The steel co. owns the entire harbour of Connecticut ; nine ships can be docked at the same time ; 25,000 tons of all classes of freight can be handled every ten hours. The most modern machinery is used for handling ore and coal — a 6000 ton ship can be cleared in fourteen hours ; and in the same time from the moment the batches are opened the ore can be at the furnaces at Pittsburg.
 A steam shovel can load a train of thirty-five to forty cars with ore in two hours ; a forty-ton car of coal can be unloaded and partly trimmed in the ship in thirty-six seconds.
 5800 tons of ore have been mined and loaded into cars by one steam shovel in ten hours; and the output for the month was 164,000 tons. This was the work of eight men.
 Three such machines mined from its natural bed 915,000 tons of ore during one season, working day shift only.
 Five tons of ore are lifted by the machine each stroke ; and five full weight lifts will fill a car. A 25 ton car can be filled in two and a half minutes, which is at the rate of 600,000 tons an hour.
" While public sentiment has rightly and unmistakably condemned violence even in the form for which there is most excuse, I would have the public give due consideration to the terrible temptation to which the working man on a strike is sometimes subjected. To expect that one dependent on his daily wage for the necessaries of life will stand by peaceably and see a new man employed in his stead is to expect much. This poor man may have a wife and children dependent upon his labor. Whether medicine for a sick child, or even nourishing food for a delicate wife, is procurable, depends upon his steady employment.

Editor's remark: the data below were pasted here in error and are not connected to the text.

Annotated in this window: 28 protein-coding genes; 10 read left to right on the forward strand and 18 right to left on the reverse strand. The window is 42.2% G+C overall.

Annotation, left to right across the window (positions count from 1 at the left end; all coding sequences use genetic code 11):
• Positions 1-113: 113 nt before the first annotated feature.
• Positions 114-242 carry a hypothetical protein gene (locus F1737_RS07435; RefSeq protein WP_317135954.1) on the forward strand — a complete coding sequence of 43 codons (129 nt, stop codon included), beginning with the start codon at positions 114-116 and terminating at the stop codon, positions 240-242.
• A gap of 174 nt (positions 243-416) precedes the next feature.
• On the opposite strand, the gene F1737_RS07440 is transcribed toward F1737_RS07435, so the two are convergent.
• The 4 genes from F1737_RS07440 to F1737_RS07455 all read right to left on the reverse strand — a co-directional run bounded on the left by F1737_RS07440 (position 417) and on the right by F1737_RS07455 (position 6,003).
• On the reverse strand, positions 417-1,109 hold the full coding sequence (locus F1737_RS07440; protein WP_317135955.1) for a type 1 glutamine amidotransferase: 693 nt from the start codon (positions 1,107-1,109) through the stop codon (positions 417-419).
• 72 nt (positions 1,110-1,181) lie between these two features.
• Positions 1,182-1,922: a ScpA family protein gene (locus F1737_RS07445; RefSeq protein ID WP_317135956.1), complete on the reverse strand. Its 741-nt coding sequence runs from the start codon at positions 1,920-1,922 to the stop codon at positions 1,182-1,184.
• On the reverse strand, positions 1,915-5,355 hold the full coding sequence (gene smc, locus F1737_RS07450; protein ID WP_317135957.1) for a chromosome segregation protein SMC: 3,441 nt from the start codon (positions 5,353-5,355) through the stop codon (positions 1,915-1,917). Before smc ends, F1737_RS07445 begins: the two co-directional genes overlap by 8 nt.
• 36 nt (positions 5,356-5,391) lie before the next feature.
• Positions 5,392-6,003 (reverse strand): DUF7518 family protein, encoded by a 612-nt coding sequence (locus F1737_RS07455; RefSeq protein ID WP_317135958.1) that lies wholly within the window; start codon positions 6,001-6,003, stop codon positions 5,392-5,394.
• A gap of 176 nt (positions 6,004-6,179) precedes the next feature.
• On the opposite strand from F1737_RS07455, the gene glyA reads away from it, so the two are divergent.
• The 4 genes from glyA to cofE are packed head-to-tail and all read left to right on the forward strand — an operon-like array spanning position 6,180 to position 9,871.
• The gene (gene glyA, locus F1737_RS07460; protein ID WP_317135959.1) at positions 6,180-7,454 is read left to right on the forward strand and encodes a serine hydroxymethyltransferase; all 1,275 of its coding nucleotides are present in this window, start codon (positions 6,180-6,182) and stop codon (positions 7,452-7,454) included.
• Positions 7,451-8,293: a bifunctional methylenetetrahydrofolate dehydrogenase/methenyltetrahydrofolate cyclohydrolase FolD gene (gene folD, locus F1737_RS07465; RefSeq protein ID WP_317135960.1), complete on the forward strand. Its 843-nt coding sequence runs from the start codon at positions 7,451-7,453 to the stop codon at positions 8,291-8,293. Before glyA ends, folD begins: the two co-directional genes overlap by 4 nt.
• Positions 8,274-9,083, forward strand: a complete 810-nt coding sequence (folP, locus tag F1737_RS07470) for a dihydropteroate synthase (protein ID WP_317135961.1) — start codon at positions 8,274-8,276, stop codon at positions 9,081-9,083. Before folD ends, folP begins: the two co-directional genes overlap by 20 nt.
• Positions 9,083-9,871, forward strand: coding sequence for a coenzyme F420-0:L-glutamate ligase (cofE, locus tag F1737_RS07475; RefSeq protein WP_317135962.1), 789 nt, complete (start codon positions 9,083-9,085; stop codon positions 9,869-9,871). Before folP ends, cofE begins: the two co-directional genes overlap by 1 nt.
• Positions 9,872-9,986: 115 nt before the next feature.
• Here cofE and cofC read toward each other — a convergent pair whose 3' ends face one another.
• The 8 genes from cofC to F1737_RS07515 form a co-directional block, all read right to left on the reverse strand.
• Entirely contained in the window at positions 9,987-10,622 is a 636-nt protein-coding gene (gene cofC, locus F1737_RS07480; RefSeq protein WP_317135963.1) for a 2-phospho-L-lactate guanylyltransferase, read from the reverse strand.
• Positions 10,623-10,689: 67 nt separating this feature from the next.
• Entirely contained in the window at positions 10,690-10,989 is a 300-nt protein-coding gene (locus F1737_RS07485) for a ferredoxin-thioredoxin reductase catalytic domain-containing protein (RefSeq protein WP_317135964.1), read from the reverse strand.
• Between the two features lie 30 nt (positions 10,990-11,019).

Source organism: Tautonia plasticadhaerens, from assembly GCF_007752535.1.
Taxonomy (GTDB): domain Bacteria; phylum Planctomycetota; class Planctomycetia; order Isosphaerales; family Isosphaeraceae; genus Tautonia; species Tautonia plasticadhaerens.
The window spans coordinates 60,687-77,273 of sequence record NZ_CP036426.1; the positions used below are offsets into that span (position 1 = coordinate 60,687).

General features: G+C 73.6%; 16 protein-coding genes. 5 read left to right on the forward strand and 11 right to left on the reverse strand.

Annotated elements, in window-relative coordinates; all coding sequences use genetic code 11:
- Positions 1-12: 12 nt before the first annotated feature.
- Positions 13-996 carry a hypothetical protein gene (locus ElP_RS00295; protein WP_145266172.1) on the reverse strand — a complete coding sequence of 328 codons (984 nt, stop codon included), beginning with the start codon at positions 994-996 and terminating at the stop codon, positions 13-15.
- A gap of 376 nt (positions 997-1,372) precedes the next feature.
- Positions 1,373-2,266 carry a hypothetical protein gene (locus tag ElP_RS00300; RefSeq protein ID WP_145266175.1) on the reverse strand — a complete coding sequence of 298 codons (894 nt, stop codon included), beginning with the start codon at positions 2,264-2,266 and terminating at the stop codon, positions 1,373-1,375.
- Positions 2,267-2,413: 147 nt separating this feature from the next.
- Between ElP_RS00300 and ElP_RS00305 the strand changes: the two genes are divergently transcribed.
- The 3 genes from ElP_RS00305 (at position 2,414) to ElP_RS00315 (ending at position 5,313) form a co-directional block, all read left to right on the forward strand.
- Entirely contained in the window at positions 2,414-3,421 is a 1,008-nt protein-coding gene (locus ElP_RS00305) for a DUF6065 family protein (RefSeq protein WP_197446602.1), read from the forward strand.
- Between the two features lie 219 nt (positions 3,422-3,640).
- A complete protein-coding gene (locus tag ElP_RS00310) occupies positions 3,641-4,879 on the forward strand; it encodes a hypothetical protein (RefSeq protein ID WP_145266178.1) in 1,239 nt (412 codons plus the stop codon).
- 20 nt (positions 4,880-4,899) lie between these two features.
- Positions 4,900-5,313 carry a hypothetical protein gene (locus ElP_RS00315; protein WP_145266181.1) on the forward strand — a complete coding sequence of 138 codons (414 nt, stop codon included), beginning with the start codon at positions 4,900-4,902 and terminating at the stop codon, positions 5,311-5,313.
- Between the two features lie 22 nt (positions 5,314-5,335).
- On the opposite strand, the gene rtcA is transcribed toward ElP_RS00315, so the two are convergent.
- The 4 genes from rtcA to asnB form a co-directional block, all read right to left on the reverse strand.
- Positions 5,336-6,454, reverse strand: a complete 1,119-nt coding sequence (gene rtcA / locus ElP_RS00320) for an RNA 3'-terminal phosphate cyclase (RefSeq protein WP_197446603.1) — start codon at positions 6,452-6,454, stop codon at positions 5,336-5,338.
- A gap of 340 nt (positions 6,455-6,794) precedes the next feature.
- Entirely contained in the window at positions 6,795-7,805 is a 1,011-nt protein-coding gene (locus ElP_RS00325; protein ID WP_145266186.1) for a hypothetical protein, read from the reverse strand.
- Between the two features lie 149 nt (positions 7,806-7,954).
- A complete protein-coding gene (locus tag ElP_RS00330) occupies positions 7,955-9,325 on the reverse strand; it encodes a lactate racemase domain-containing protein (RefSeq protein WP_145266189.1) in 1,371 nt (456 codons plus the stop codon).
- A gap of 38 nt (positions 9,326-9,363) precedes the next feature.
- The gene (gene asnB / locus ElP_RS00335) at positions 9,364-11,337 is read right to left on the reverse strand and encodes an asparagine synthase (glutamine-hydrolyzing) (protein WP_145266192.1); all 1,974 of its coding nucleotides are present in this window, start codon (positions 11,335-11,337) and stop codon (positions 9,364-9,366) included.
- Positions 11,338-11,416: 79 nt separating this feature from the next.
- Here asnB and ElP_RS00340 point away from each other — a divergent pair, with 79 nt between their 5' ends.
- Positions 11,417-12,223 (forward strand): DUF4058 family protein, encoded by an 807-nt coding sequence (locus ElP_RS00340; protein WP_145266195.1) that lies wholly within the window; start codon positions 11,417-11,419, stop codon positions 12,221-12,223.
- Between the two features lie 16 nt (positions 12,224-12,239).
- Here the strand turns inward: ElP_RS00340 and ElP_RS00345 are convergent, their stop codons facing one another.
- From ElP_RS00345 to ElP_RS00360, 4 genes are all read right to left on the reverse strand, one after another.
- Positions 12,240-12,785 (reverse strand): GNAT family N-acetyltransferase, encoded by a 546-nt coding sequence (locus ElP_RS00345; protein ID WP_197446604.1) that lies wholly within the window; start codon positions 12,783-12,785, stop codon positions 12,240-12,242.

"In all but a very few departments of labor it is unnecessary and I think improper to subject men to such an ordeal. In the case of railways and a few other employments it is, of course, essential for the public wants that no interruption occur, and in such case substitutes must be employed ; but the employer of labor will find it much more to his interest, wherever possible, to allow his works to remain idle and await the result of a dispute than to employ a class of men that can be induced to take the place of other men who have stopped work. Neither the best men as men, nor the best men as workers, are thus to be obtained. There is an unwritten law among the best workmen: Thou shalt not take thy neighbour's job."
 July 31, 1902.
 The following incident is described by the papers at the time :
 " Which for a church the biggest mill in America, boarded by a high fence and a protectorate of 150 armed watchmen, with 1000 soldiers in easy reach, the non-union men in the Homestead plant gave thanks to God this morning. About 400 of the men had gathered in the beam mill and found seats on rough, improvised benches.
 An orchestra from Pittsburg played "Nearer my God, to Thee," and chaplain Adams of the 16th Regiment, standing where the sunshine glistened on his epaulets, preached a sermon that touched many hearts, on a famed biblical character, Saul of Tarsus."
 Nearer my God, to Thee! Yes, the parson was near his Go(l)d, the only one worshipped by the holy men and their masters.

People 25 Mar. 1905